Albuquerque’s annual Folk Festival brought melodious tunes to Bosque School this Saturday, June 15. 

In this all-day festival, patrons were welcomed to purchase items from local vendors, participate in educational sessions, enjoy live performances and eat from a variety of food trucks. This was the first year the festival was held at Bosque School, as it was originally held at Balloon Fiesta Park.

The day officially began at 10 a.m. as attendees lined up outside of the school's doors. Walking in, a group of local performers played classic folk songs. Here, patrons could also ask for assistance in signing up for workshops, signing up for Band/ Dance Scramble, and locating any one of the three large stages. 

Free to anyone attending the festival, workshops taught a variety of subjects. Titles included, “Blues Harmonica,” “Women’s A Cappella Singing,” “Celtic Mandolin,” “Intro to Traditional Irish Fiddle” and “Amazing Breath Lesson.” Workshops were taught by Ben Hunter (cq.x2)  and Joe Seamons(cq.x2), Danny Santos(cq.x2), Bayou Seco(cq.x2), and more.

Band/Dance Scramble offered a friendly competition to anyone interested in signing up. Open to attendees of all ages, talents, and skill levels, groups were invited to register before 3:30 p.m. After being given enough time to rehearse, groups were required to reappear at the Sandia Stage in order to compete. The top three performers received a prize, and all children enrolled were given a participatory ribbon.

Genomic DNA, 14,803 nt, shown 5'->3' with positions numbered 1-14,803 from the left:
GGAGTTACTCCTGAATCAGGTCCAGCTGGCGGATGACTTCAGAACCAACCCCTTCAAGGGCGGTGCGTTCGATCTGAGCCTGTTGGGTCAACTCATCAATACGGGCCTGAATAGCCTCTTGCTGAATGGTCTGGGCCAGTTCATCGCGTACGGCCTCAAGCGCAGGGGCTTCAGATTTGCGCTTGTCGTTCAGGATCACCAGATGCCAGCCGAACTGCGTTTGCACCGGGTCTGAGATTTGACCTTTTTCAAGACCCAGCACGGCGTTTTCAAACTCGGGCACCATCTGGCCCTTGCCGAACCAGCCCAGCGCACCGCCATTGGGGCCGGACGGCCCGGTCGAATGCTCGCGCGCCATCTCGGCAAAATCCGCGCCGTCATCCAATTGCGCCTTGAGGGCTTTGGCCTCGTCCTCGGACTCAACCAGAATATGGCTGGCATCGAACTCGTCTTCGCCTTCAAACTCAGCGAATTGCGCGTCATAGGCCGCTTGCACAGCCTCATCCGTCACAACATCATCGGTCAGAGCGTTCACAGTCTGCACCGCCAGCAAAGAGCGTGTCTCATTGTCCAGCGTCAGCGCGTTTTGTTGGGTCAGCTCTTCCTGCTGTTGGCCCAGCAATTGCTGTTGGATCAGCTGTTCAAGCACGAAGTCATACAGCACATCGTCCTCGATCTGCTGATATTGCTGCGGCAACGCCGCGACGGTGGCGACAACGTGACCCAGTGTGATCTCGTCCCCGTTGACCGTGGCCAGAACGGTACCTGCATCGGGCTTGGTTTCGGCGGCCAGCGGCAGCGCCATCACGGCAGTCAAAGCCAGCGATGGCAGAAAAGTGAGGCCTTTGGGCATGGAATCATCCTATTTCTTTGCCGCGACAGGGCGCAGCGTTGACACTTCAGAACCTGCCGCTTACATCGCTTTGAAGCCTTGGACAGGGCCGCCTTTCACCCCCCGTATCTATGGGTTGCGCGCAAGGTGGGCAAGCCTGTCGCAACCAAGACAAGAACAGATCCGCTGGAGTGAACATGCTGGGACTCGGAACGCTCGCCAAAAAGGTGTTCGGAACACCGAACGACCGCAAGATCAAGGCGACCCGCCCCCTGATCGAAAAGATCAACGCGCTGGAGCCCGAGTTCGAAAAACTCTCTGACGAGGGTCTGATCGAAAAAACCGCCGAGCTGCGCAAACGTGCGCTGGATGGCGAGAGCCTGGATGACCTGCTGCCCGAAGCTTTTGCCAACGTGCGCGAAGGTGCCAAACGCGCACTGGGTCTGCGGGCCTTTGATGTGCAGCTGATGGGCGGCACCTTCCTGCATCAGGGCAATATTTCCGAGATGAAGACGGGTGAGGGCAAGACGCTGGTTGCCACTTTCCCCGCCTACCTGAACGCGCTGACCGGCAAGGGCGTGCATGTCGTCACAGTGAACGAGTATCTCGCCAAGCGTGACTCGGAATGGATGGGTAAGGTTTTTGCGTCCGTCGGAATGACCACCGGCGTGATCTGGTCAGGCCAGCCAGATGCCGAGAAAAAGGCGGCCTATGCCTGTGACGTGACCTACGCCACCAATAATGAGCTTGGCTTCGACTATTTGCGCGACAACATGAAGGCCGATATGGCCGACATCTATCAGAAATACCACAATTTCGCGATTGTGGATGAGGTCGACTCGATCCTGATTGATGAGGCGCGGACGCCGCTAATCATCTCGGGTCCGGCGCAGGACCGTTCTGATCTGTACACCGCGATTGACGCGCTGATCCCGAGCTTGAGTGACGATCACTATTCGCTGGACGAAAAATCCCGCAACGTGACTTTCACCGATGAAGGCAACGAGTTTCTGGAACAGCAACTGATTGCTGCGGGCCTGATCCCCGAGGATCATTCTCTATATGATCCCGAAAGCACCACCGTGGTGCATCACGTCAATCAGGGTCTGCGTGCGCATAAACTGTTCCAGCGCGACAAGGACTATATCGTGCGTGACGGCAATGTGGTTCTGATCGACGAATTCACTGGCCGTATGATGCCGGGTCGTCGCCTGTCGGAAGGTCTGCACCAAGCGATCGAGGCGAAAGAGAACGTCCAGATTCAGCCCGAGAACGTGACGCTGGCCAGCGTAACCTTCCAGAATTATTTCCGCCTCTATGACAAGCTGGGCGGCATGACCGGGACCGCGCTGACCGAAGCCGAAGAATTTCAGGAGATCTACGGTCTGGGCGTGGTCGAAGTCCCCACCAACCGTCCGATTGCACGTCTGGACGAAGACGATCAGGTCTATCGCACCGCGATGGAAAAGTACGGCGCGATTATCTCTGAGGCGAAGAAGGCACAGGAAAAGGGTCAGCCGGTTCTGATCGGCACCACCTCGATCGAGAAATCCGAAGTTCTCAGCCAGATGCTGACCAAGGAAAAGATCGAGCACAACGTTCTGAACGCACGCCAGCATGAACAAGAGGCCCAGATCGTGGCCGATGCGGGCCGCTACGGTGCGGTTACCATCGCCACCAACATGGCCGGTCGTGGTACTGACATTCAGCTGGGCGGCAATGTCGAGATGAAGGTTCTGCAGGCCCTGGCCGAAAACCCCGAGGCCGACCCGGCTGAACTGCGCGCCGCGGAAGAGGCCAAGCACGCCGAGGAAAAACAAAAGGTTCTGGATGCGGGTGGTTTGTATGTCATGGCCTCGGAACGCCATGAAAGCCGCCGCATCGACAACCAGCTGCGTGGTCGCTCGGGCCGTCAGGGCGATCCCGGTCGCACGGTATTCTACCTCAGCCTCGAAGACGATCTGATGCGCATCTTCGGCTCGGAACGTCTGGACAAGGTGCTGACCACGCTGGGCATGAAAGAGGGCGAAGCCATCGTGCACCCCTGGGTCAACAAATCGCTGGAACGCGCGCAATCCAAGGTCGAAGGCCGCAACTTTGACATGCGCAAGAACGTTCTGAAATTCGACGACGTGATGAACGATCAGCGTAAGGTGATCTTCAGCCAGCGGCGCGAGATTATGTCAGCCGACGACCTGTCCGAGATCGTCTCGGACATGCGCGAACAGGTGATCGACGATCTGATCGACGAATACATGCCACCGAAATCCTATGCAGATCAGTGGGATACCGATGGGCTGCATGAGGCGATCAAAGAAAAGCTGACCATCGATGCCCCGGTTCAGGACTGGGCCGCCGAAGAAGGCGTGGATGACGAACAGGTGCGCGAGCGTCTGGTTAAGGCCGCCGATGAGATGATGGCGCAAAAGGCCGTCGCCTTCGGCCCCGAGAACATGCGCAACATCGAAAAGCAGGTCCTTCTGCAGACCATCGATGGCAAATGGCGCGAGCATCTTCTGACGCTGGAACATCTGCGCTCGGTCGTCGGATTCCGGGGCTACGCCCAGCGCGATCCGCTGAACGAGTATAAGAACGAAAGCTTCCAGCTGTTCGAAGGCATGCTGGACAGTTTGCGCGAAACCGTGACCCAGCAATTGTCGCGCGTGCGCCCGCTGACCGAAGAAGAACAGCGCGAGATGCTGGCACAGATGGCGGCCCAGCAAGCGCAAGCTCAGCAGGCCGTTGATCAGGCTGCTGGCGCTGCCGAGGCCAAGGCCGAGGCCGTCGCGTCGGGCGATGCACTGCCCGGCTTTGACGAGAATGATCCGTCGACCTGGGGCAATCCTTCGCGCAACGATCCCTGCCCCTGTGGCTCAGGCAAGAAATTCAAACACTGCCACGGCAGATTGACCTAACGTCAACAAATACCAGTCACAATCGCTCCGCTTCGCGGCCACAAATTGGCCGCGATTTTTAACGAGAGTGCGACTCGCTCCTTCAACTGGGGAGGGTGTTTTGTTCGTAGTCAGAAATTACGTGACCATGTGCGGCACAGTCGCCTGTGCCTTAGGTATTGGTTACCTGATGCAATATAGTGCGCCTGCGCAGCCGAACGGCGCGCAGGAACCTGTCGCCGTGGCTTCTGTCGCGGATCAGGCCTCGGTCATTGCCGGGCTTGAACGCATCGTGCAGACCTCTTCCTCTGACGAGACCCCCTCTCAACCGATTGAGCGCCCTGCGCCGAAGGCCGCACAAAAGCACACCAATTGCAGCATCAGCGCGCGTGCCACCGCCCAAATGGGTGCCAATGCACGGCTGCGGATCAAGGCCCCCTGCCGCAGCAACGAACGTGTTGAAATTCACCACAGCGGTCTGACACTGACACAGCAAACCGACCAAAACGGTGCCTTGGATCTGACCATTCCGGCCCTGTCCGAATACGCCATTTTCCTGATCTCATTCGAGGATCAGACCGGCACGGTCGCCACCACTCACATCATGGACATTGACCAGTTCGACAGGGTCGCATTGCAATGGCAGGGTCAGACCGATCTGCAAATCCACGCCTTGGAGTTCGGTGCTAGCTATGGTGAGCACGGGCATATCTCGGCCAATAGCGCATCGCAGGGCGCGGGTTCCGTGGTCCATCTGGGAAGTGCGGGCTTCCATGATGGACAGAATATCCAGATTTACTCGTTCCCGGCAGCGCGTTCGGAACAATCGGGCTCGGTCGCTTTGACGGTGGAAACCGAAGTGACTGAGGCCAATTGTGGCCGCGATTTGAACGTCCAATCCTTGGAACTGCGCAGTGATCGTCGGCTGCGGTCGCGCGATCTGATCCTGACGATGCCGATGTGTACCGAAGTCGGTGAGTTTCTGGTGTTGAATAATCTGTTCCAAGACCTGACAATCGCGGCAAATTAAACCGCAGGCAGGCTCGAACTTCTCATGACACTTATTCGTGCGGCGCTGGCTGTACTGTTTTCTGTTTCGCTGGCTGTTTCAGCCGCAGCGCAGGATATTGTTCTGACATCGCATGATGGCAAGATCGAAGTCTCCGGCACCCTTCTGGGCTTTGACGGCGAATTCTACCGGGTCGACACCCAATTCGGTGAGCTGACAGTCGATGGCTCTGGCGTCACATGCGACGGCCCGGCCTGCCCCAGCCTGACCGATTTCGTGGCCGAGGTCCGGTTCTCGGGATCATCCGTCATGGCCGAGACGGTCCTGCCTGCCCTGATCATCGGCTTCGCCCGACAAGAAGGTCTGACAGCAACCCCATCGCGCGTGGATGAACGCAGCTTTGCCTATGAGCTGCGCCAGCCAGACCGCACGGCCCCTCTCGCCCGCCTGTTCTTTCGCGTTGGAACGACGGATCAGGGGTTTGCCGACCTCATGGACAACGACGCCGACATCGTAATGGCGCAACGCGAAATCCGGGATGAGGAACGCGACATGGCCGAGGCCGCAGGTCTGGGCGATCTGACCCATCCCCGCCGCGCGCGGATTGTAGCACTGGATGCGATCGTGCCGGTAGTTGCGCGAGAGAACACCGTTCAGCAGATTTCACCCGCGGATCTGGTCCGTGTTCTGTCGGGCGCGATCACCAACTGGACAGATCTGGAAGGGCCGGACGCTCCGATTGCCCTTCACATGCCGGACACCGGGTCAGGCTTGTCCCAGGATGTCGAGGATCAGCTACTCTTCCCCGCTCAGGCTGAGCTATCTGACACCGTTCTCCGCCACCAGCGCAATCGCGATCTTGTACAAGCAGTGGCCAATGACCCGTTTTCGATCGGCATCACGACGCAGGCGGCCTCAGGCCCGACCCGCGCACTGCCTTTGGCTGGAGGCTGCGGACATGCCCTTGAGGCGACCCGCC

Band/ Dance Scramble was just one of the attractions illuminating the Sandia Stage on Saturday. In fact, the stage welcomed a total of 10 live performance groups. Located under the large cottonwoods that run alongside the river, the Sandia Stage created quite the peaceful ambiance. 

“The festival is lovely. The clouds are here which is great, because it’s a lot cooler out here than when we got here,” said Rachel Tietjen of the T Sisters, one of the groups who performed on the Sandia Stage. “Everyone’s been really friendly, and they all seem to be enjoying the music.”

Music groups were each given an hour to take the stage, and performances lasted from 10 a.m. to 10 p.m. Resonating throughout Bosque School, hints of Americana, Bluegrass, Old Time Blues, Northern New Mexican Roots, and even Southwestern Chilegumbo breathed life into the festival.

Local food vendors lined the pathways with flavors from all parts of the globe. From savory barbecue to fine shaved ice, food trucks brought delicious and unique tastes to hungry attendees. Vendors included Doner Kebab Truck, Kimo Hawaiian BBQ, Nates BBQ Grill, Platero Fry Bread and the Sanchez Food Truck.

For members of the Albuquerque community, the Folk Festival offers an educational and entertaining day out. Additionally, the program promotes the success of local groups. According to Volunteer Coordinator Braden Frieder, the city has a rapidly growing folk music community, and the festival gives everyone a place to get together to play.

According to the Albuquerque Folk Festival Board of Directors, the festival is focused on public participation. It is about teaching, not just entertainment. Their goal is to pass on knowledge, skills, and traditions to ensure the survival of folk activities. 

Luisa Pennington is the culture editor of the Daily Lobo. She can be contacted at or on Twitter @_luisapennington_